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Stainless steel corrosion problems explained

Jan 1, 2003

The letter from Stephen A. Knox on stainless steel fuel tanks is fundamentally correct ("Problems with stainless steel tanks," Issue No. 61); however, his understanding of the metallurgy of corrosion needs some updating.

The metallurgically-upsetting sentence stated, "Welded areas tend to be more susceptible to work hardening and subsequent cracking because of the heat effects of welding." The sentence would have been correct if it had omitted the reference to work hardening, since work hardening is actually strengthening of the material caused by permanent deformation and no permanent deformation is involved in the welding process.

However, something occurs in the steel during the welding process to increase the susceptibility to "weld decay" (as it is called). Weld decay is a process that we now understand and that can usually be avoided either by the choice of a correct heat treatment after welding or, more easily, by the choice of a stainless steel specifically formulated to avoid susceptibility to cracking after welding.

First, allow me to explain the mechanism by which austenitic stainless steels (typically type 304 or 18-8, which contain up to 0.08% carbon) become susceptible to cracking after welding, and also to explain how three special alloy formulations allow the problem to be avoided in service. The susceptibility is caused by heating of the metal near the welded joint to a temperature in the range 950° to 1,450° F where a chromium carbide, Cr, can form in the grain boundaries of the steel. At these temperatures, the diffusive velocity of the carbon atoms is very high while that of the chromium atoms is at least 1,000 times slower. The carbide that forms appears preferentially in the grain boundaries because these are high energy, open regions where the carbide phase may easily be nucleated. The rapid growth of the carbide to form a nearly connected series of tiny particles draws carbon atoms from a wide area, but the necessary chromium atoms, due to their slower movement, are drawn exclusively from the area near the boundary. Thus, the formation of the chromium carbide in the boundaries leaves a chromium-depleted zone of the material on either side of the boundary and parallel to it. Steels are alloyed with more than 10% chromium to make them passive to corrosive environments (passivity being due to the formation of a protective oxide layer on the steel). Because of the high chromium content of the carbide (about 94%), the nearby grain boundary regions become depleted in chromium to a degree that they are no longer passive, while the bulk of the grain remains passive. This causes galvanic action, called weld decay or intergranular corrosion, to occur between the chromium-depleted grain boundary region and the higher chromium-containing regions within the grain. The result in this case is that the susceptible grain boundary regions corrode preferentially (intergranular corrosion) and very rapidly, causing entire grains of the steel to fall out of the material. In the case of a fuel tank, the result is that the tank begins to leak slowly at first, but at an accelerating rate.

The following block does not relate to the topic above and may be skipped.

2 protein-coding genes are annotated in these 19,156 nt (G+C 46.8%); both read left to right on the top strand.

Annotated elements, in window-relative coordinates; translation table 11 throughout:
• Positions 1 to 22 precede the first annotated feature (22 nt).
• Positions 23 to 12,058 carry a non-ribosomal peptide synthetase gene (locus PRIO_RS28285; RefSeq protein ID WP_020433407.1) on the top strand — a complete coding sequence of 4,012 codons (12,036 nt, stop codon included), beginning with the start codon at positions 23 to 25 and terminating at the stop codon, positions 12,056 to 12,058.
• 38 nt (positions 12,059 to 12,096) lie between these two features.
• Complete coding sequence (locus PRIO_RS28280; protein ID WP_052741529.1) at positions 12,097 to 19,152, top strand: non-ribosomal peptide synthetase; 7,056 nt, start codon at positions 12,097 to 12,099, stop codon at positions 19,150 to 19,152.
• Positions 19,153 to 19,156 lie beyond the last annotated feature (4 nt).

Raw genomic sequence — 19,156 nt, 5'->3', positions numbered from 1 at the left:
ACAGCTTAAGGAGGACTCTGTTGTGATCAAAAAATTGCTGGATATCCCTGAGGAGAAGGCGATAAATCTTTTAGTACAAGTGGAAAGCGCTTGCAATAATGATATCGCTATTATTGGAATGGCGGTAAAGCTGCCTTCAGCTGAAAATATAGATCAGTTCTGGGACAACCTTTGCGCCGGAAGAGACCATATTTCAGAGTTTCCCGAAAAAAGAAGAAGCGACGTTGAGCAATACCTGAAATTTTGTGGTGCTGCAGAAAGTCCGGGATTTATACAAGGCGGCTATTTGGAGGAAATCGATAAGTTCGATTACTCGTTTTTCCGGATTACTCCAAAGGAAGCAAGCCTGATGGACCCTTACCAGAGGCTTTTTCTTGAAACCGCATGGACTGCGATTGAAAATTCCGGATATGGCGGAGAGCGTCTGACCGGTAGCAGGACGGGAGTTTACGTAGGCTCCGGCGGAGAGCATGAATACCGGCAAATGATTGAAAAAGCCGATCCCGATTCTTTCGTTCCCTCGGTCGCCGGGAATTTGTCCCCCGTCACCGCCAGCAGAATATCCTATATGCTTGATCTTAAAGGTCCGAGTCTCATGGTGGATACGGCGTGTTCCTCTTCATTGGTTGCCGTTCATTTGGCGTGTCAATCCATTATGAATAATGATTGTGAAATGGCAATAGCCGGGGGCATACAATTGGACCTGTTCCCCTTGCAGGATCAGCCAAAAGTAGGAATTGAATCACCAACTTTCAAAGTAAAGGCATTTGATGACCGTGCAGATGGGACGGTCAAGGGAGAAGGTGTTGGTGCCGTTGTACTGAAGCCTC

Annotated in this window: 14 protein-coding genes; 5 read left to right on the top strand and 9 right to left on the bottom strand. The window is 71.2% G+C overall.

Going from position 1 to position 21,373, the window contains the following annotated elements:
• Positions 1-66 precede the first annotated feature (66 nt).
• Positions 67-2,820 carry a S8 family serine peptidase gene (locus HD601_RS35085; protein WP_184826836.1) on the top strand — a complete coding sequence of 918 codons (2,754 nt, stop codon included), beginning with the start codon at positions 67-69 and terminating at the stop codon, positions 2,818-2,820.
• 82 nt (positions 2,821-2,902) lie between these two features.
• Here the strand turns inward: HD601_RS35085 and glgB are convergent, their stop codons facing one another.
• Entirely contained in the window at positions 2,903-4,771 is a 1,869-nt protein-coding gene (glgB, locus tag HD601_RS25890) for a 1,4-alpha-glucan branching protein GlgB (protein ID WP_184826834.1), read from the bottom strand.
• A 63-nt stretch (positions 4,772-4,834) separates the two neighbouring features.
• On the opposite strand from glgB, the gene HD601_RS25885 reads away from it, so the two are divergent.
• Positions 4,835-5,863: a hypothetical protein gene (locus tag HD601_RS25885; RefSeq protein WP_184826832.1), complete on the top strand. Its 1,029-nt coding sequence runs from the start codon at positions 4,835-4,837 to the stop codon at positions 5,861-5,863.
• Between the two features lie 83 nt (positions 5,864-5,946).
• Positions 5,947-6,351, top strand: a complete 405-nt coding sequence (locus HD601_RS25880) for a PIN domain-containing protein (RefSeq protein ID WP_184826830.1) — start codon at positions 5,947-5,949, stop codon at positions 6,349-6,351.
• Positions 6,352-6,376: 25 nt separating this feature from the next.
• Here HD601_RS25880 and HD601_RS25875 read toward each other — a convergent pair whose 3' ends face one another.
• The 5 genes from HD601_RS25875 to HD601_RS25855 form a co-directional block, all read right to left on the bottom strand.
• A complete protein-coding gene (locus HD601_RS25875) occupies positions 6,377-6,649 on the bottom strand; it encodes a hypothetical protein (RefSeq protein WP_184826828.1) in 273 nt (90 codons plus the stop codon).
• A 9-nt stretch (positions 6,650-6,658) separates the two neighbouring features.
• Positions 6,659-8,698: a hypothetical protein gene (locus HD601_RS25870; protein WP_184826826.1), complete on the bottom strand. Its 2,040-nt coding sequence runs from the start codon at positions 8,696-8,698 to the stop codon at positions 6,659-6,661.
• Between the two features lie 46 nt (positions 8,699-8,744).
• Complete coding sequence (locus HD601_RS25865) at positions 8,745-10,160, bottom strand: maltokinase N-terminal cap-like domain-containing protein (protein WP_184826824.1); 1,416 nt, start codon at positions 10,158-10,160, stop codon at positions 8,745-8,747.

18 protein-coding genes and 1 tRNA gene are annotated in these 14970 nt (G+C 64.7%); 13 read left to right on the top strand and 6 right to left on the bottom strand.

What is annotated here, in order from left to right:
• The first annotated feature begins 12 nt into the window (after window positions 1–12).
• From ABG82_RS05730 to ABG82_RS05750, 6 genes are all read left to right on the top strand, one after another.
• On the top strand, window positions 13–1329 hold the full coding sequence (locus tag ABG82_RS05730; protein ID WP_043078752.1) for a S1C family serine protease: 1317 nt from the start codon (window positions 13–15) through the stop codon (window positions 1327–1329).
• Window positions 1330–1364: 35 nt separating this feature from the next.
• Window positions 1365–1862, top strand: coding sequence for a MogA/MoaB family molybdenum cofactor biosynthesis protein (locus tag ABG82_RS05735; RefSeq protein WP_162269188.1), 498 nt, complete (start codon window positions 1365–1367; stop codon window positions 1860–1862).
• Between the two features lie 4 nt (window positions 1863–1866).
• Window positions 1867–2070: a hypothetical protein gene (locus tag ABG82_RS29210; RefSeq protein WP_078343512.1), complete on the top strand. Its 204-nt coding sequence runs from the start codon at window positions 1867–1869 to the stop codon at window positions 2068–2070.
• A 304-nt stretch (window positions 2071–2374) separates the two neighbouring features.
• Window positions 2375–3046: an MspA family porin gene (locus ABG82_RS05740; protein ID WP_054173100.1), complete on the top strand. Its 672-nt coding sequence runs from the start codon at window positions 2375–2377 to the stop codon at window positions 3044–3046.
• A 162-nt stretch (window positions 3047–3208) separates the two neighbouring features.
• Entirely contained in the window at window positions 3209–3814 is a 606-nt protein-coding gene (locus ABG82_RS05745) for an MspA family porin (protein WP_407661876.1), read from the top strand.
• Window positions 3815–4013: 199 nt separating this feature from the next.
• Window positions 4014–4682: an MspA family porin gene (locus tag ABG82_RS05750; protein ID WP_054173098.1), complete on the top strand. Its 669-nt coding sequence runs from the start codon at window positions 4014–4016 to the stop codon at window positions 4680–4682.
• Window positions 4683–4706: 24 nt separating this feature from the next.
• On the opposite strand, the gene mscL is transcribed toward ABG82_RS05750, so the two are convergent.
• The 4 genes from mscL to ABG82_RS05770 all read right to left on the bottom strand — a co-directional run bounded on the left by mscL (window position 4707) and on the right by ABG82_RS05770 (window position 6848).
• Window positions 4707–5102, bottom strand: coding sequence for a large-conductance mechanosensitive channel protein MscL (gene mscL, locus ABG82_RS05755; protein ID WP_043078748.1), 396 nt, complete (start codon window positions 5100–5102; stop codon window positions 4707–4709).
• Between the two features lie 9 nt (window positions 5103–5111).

There are three well-known solutions to the problem of weld decay in austenitic stainless steels. This type of corrosion can be avoided by heating the entire welded structure to about 2,000° F to redissolve the carbides and rehomogenize the chromium. This treatment must be followed by rapid quenching to avoid the reformation of the carbides. For large structures or for weld repair in the field, it is not a good solution.

This intergranular corrosion may usually be avoided by using 18-8 type steels to which a small amount of a very strong carbide has been added, or by specifying a very low carbon level. The strong carbide-forming materials niobium or titanium are added to the 18-8 types of steel, yielding type 347 or type 321, respectively. These elements are added in sufficient quantity to combine preferentially with all the carbon in the steel. Such "stabilized" steels do not require a heat treatment after welding fabrication or weld repair. Type 347 is subject to another type of attack (knife-line attack), so type 321 may be the better material for marine service. Another steel, type 304L, is formulated to contain less than 0.03% carbon, so that even though some carbides do form on welding, the few isolated carbides that appear in the grain boundaries are not destructive for many of the applications where a nearly continuous carbide network would be disastrous.

Harry A. Lipsitt is a professor of materials science and engineering at Wright State University in Dayton, Ohio.


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